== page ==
A new piece by Alex Morales on bloomberg.com features the rather unambiguous title of Climate Fix That’s Fair Assigns U.S. Three Times Chinese Effort. It begins with these paras:
“A fair climate fix would assign the U.S. almost three times the effort of cutting carbon dioxide output as China, which in 2006 became the biggest emitter, research by the Stockholm Environment Institute suggests.
The U.S., the biggest historical emitter, would have responsibility for 29.1 percent of the greenhouse gas cuts needed in 2020 to keep the planet on a pathway that avoids the worst effects of global warming, according to the institute’s calculations. That compares with 10.4 percent for China, 22.9 percent for the European Union and 1.2 percent for India.
The research aims to quantify how the principle of equity can guide emissions targets being devised at United Nations climate talks among more than 190 nations that aim to write by 2015 a new treaty to take hold from 2020. Two weeks of discussions began today in Bonn, Germany. Debate about fairness has frequently stalled the discussions as nations wrangle over who bears the greatest responsibility for tackling climate change.”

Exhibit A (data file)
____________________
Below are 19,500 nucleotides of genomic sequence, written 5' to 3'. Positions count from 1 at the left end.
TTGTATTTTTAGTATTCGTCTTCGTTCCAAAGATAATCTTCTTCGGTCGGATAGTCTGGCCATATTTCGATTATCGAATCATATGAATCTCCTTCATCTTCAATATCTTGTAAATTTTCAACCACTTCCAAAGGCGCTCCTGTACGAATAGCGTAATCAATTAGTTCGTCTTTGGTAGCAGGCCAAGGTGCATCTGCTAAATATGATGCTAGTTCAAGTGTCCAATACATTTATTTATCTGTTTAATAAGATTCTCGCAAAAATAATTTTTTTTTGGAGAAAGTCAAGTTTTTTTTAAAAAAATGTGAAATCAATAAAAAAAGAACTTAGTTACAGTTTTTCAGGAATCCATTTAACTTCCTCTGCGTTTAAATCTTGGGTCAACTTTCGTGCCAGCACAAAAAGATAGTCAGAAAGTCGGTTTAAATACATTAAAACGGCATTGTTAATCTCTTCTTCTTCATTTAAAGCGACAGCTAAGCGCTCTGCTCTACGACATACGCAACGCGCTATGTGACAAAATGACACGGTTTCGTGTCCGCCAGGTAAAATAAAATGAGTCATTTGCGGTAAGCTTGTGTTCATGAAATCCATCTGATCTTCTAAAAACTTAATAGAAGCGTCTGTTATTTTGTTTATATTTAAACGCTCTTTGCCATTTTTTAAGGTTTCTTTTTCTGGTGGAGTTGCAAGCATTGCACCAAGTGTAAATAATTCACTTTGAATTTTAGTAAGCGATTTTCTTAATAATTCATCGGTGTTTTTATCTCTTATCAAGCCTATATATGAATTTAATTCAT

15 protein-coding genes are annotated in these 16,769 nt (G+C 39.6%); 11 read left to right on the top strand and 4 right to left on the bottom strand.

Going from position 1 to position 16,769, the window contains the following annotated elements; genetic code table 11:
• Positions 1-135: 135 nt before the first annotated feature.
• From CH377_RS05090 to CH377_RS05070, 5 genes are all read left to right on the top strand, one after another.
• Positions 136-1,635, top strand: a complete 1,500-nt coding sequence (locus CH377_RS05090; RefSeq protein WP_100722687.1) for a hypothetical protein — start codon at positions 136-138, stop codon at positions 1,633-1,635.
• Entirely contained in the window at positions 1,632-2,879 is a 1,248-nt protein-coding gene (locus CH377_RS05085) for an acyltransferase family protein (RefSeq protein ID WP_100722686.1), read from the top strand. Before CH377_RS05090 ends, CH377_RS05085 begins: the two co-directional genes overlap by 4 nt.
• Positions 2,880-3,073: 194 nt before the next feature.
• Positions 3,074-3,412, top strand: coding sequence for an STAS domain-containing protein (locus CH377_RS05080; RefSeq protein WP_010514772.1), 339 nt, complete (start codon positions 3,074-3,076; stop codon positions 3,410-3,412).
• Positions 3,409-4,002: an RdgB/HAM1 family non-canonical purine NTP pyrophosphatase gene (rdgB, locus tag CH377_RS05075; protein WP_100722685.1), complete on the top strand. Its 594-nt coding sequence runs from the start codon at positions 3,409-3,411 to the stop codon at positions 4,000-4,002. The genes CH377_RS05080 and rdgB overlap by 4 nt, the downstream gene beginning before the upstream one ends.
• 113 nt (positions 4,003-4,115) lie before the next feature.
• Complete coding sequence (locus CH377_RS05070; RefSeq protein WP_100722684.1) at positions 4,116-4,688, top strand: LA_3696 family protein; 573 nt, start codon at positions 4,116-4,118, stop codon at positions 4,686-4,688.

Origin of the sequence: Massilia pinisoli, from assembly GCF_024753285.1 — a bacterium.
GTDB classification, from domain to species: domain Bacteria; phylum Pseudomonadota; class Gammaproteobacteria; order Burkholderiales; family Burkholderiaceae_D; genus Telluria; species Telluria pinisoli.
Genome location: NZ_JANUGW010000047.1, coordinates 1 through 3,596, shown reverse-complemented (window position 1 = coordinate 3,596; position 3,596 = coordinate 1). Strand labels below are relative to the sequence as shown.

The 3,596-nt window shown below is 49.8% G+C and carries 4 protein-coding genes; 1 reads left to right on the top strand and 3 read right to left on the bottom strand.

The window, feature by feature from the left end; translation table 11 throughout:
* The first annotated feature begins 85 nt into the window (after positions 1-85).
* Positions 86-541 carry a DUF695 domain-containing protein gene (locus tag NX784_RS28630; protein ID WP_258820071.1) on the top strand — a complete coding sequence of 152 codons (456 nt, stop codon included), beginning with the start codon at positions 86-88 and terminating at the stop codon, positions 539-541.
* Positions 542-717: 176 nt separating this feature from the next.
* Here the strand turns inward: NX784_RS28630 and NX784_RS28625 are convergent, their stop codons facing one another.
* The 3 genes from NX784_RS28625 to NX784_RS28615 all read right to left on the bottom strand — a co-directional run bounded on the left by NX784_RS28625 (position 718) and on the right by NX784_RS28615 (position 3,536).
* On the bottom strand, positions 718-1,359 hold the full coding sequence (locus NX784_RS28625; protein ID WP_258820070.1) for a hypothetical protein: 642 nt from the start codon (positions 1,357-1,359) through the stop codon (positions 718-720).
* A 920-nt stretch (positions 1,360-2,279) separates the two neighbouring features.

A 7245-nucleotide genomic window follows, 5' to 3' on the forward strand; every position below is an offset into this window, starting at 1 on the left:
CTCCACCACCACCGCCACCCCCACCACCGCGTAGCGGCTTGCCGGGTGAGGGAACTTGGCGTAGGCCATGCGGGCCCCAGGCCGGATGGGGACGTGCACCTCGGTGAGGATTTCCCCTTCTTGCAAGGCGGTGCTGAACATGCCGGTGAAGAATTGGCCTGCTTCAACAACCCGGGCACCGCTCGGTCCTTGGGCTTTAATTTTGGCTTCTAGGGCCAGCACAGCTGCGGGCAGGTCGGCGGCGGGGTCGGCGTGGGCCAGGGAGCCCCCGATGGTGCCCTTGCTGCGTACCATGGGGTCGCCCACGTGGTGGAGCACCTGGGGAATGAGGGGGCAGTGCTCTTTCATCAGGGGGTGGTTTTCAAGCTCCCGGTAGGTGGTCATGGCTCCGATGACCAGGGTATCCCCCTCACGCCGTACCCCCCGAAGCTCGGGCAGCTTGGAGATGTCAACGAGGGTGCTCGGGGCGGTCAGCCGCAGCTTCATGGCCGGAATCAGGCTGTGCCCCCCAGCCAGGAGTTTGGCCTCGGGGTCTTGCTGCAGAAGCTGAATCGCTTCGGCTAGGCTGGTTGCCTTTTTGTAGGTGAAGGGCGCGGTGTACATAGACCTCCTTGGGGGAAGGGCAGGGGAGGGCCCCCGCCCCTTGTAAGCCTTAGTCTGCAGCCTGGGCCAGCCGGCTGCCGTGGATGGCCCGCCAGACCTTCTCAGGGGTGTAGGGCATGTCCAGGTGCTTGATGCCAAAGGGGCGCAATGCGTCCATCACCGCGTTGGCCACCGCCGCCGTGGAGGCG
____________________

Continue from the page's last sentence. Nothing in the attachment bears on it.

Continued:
The piece is worth reading, for it’s a glimpse into the next round of the climate talks, which seems like they may finally face reality. Ethical reality as well as scientific reality.
The piece extensively quotes the Stockholm Environment Institute’s Sivan Kartha, and features numbers from the Greenhouse Development Rights framework. The real news, though, is that the “fair shares” discussion is no longer confined to a few activist networks and research institutes. There are rumblings of a larger effort, perhaps even a semi-official one.
What’s not clear in this piece is that we can easily afford to save our civilization. This has always been the case, though the politics are rather challenging, and people have balked at drawing conclusions.
The difference now is that everyone can now see the elephant in the room.